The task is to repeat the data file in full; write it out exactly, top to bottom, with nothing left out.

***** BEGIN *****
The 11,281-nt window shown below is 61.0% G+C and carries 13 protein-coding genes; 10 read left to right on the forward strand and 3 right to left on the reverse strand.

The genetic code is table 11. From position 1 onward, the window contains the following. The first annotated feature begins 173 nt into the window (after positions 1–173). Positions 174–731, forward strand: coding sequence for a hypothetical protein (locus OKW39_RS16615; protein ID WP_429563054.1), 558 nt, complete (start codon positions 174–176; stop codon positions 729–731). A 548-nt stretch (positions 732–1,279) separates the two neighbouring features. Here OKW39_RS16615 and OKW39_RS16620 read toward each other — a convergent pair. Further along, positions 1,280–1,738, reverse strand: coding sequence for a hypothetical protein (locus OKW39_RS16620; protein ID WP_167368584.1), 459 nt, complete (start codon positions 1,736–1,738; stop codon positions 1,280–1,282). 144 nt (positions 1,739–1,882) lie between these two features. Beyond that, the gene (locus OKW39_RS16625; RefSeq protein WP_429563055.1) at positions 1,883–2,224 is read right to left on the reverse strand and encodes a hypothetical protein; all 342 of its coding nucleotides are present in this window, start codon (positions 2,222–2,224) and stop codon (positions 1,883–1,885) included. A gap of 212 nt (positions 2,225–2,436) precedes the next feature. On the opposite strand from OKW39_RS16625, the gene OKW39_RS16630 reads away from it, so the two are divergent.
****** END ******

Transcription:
The 11,281-nt window shown below is 61.0% G+C and carries 13 protein-coding genes; 10 read left to right on the forward strand and 3 right to left on the reverse strand.

The genetic code is table 11. From position 1 onward, the window contains the following. The first annotated feature begins 173 nt into the window (after positions 1–173). Positions 174–731, forward strand: coding sequence for a hypothetical protein (locus OKW39_RS16615; protein ID WP_429563054.1), 558 nt, complete (start codon positions 174–176; stop codon positions 729–731). A 548-nt stretch (positions 732–1,279) separates the two neighbouring features. Here OKW39_RS16615 and OKW39_RS16620 read toward each other — a convergent pair. Further along, positions 1,280–1,738, reverse strand: coding sequence for a hypothetical protein (locus OKW39_RS16620; protein ID WP_167368584.1), 459 nt, complete (start codon positions 1,736–1,738; stop codon positions 1,280–1,282). 144 nt (positions 1,739–1,882) lie between these two features. Beyond that, the gene (locus OKW39_RS16625; RefSeq protein WP_429563055.1) at positions 1,883–2,224 is read right to left on the reverse strand and encodes a hypothetical protein; all 342 of its coding nucleotides are present in this window, start codon (positions 2,222–2,224) and stop codon (positions 1,883–1,885) included. A gap of 212 nt (positions 2,225–2,436) precedes the next feature. On the opposite strand from OKW39_RS16625, the gene OKW39_RS16630 reads away from it, so the two are divergent.